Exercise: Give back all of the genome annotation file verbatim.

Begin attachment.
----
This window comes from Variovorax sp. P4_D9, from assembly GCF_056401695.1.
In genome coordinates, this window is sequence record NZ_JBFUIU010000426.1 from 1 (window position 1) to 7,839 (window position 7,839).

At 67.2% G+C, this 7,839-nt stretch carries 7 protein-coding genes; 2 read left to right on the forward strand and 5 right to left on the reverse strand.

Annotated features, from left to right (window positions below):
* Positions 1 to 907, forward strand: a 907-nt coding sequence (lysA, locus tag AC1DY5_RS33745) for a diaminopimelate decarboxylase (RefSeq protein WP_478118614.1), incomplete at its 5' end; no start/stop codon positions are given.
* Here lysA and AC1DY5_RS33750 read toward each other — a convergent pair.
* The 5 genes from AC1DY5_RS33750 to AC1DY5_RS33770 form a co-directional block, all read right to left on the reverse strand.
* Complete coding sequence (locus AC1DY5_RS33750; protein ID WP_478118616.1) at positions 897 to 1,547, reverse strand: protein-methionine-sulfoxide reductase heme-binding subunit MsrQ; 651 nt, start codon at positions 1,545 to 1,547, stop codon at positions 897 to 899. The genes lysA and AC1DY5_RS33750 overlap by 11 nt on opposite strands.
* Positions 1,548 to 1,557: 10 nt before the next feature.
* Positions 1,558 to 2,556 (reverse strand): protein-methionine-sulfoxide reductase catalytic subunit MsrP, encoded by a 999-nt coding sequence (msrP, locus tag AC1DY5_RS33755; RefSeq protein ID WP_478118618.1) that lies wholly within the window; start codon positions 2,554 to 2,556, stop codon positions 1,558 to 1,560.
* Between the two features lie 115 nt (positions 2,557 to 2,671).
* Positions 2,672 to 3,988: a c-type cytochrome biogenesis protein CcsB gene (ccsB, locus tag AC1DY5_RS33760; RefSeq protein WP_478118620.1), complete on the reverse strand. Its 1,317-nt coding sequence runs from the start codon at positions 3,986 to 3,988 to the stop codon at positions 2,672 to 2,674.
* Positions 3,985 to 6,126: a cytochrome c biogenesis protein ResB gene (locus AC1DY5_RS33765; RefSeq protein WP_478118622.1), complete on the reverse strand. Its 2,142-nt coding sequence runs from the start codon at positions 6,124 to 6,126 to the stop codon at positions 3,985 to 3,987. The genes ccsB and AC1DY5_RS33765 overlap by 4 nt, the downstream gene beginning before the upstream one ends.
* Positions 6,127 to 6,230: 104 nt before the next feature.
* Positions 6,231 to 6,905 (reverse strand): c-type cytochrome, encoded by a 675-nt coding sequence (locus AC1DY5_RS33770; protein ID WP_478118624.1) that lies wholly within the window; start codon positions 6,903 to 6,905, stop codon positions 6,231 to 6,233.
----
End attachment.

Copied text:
This window comes from Variovorax sp. P4_D9, from assembly GCF_056401695.1.
In genome coordinates, this window is sequence record NZ_JBFUIU010000426.1 from 1 (window position 1) to 7,839 (window position 7,839).

At 67.2% G+C, this 7,839-nt stretch carries 7 protein-coding genes; 2 read left to right on the forward strand and 5 right to left on the reverse strand.

Annotated features, from left to right (window positions below):
* Positions 1 to 907, forward strand: a 907-nt coding sequence (lysA, locus tag AC1DY5_RS33745) for a diaminopimelate decarboxylase (RefSeq protein WP_478118614.1), incomplete at its 5' end; no start/stop codon positions are given.
* Here lysA and AC1DY5_RS33750 read toward each other — a convergent pair.
* The 5 genes from AC1DY5_RS33750 to AC1DY5_RS33770 form a co-directional block, all read right to left on the reverse strand.
* Complete coding sequence (locus AC1DY5_RS33750; protein ID WP_478118616.1) at positions 897 to 1,547, reverse strand: protein-methionine-sulfoxide reductase heme-binding subunit MsrQ; 651 nt, start codon at positions 1,545 to 1,547, stop codon at positions 897 to 899. The genes lysA and AC1DY5_RS33750 overlap by 11 nt on opposite strands.
* Positions 1,548 to 1,557: 10 nt before the next feature.
* Positions 1,558 to 2,556 (reverse strand): protein-methionine-sulfoxide reductase catalytic subunit MsrP, encoded by a 999-nt coding sequence (msrP, locus tag AC1DY5_RS33755; RefSeq protein ID WP_478118618.1) that lies wholly within the window; start codon positions 2,554 to 2,556, stop codon positions 1,558 to 1,560.
* Between the two features lie 115 nt (positions 2,557 to 2,671).
* Positions 2,672 to 3,988: a c-type cytochrome biogenesis protein CcsB gene (ccsB, locus tag AC1DY5_RS33760; RefSeq protein WP_478118620.1), complete on the reverse strand. Its 1,317-nt coding sequence runs from the start codon at positions 3,986 to 3,988 to the stop codon at positions 2,672 to 2,674.
* Positions 3,985 to 6,126: a cytochrome c biogenesis protein ResB gene (locus AC1DY5_RS33765; RefSeq protein WP_478118622.1), complete on the reverse strand. Its 2,142-nt coding sequence runs from the start codon at positions 6,124 to 6,126 to the stop codon at positions 3,985 to 3,987. The genes ccsB and AC1DY5_RS33765 overlap by 4 nt, the downstream gene beginning before the upstream one ends.
* Positions 6,127 to 6,230: 104 nt before the next feature.
* Positions 6,231 to 6,905 (reverse strand): c-type cytochrome, encoded by a 675-nt coding sequence (locus AC1DY5_RS33770; protein ID WP_478118624.1) that lies wholly within the window; start codon positions 6,903 to 6,905, stop codon positions 6,231 to 6,233.